I’ve spent a lot of time lately knitting secrets into a scroll for an artist’s book on the topic ‘Secret.’ In the process I learned a lot about steganography, or the concealing of a message, image, or file within another message, image, or file. Go to flagelknittingfiles.blogspot.com to learn all about what Madame DeFarge was up to as she sat knitting before the guillotine in Tale of Two Cities.
I wish I had known how to do this in high school, when passing notes in class got me into lots of trouble—
I was waiting for L to come home the other day, and got so entranced by her front porch things that I almost wanted her to be late. This broken ceramic hand with its appendages, the specimens from the bone table—
And out in the dried up frost bitten garden by our front porch one of the dwarf hibiscuses is putting forth blooms as though it were still August.
I can never resist pulling into the driveway by the white barn and sketching the leisure bulls.
Have you seen this lone, dried-up looking, green and white striped leaf lurking in the fall and winter forest? This is the winter stage of the putty root orchid, the tiny blooms of which I watched avidly last June. In winter the chlorophyl-laden single leaf makes food for the plant even when snow covers it and icy winds flatten it. Meanwhile underground a complex root with bulbous corms stores the starchy food.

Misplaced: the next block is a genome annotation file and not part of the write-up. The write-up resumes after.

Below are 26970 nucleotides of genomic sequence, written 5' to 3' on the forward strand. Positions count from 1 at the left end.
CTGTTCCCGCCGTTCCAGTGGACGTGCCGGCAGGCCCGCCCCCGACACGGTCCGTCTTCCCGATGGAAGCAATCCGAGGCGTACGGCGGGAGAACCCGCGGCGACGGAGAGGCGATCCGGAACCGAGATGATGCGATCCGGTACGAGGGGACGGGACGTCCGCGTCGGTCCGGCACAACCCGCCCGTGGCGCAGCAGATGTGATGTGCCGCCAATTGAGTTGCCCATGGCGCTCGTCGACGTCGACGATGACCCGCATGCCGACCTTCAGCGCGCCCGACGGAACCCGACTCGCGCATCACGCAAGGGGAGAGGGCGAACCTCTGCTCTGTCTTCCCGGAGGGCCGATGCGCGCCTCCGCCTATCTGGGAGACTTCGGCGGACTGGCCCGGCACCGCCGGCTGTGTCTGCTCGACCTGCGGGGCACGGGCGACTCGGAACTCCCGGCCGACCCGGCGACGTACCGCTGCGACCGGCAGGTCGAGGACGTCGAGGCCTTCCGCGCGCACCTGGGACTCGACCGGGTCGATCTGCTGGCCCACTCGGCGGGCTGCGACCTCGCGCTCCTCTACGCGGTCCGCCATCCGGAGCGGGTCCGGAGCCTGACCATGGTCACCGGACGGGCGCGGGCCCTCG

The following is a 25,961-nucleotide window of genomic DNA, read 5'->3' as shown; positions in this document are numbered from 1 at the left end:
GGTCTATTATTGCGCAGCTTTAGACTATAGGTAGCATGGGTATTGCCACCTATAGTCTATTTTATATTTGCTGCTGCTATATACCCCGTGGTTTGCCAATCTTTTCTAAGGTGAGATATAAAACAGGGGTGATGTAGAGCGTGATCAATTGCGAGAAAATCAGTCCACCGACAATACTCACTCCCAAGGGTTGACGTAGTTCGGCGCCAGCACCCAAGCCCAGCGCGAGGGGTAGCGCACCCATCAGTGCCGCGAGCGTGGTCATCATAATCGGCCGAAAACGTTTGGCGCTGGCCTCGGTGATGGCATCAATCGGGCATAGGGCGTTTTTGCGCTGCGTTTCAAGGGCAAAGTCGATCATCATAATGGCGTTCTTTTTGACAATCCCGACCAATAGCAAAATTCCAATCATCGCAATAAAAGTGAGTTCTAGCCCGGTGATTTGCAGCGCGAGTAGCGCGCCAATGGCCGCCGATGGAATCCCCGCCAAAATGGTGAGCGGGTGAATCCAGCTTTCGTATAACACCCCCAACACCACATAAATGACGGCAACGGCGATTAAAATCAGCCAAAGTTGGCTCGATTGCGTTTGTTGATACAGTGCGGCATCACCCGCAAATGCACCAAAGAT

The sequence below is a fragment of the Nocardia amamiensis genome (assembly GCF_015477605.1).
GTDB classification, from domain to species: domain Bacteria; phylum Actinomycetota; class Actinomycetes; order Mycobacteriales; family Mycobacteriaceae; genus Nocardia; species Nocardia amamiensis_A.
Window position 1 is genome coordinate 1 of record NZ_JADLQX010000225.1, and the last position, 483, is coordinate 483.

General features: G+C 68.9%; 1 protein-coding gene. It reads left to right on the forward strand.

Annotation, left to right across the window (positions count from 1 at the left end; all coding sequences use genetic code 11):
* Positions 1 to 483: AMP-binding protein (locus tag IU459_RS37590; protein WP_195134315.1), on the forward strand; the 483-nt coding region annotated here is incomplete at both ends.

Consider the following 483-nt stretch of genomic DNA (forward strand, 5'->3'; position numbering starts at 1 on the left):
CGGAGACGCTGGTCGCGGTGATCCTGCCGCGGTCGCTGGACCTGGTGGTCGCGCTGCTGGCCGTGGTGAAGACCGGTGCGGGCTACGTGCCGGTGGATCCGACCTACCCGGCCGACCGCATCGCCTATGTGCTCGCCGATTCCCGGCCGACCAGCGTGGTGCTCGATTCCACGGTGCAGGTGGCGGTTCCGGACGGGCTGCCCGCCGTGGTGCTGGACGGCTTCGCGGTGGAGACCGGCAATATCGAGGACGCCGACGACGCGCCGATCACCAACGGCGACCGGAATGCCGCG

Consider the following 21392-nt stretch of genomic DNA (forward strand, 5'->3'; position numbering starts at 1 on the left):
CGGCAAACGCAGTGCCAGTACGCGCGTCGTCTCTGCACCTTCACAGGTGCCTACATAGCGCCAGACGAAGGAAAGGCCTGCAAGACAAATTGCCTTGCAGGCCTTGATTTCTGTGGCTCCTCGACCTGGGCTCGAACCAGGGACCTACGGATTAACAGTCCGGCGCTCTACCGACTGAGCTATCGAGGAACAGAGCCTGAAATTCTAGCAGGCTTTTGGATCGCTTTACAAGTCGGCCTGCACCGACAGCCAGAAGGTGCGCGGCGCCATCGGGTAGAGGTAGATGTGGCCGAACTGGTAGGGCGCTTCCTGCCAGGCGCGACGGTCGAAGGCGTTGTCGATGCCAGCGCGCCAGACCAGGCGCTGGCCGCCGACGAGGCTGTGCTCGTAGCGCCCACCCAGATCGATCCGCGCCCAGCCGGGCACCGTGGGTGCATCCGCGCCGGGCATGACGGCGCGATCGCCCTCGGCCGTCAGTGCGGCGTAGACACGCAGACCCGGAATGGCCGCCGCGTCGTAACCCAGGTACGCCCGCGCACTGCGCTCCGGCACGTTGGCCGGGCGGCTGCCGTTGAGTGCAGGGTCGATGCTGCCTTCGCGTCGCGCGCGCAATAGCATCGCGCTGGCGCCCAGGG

I found fifteen of the leaves where the flowers came up last summer. I dug up one leaf and the corm to which it was attached to see if the corm really had adhesive putty inside. It does! Native people and early colonists/settlers/displacers of Native people are said to have used this corm’s sticky pulp to mend pottery. I tried using it to adhere a piece of paper to this page. It works very well— dries flat and it can be reversed with water. The putty root is not endangered in NC but check its status in your area before digging any up. I replanted mine in our front garden.
All different breeds and all groomed for the show.
A Shetland ewe
And a Shetland lamb ram
A big Icelandic
At the end of their competitions some owners had their sheep shorn, and here is a master shearer at work. The sheep was relaxed and looked like it was lying back in a barber’s chair. The shearer wore interesting Australian felt shearers’ moccasins.
Three ducks — a male and a female mallard and the unusual green-billed duck above— were dabbling around the dock at Beaver Lake yesterday. There are apparently many hybrids of mallards, who breed freely with other duck breeds as well as with geese.
The steers were very close to the fence ; it feels like being in the middle of the herd.
These jewel-like seeds cluster in their pods. The seeds are edible as long as the water they’re growing in isn’t polluted. They can be roasted or eaten raw for a snack, and they can also be ground to make a nutritious flour and added to your bread flour. You can find pickeralweed in wetland areas.
Every October persimmons appear at Whole Foods, and every October I imagine hopefully that this year they will be local persimmons and will have seeds in them, and I’ll be able to forecast the winter weather according to the Old Farmers’ Almanac. So even though there was no sign saying LOCAL— actually I’ve never seen a persimmon tree here— I carefully chose one and rushed home to cut it open. Yet again it was a mass of bright orange quivering jelly-like pulp without a seed to be seen.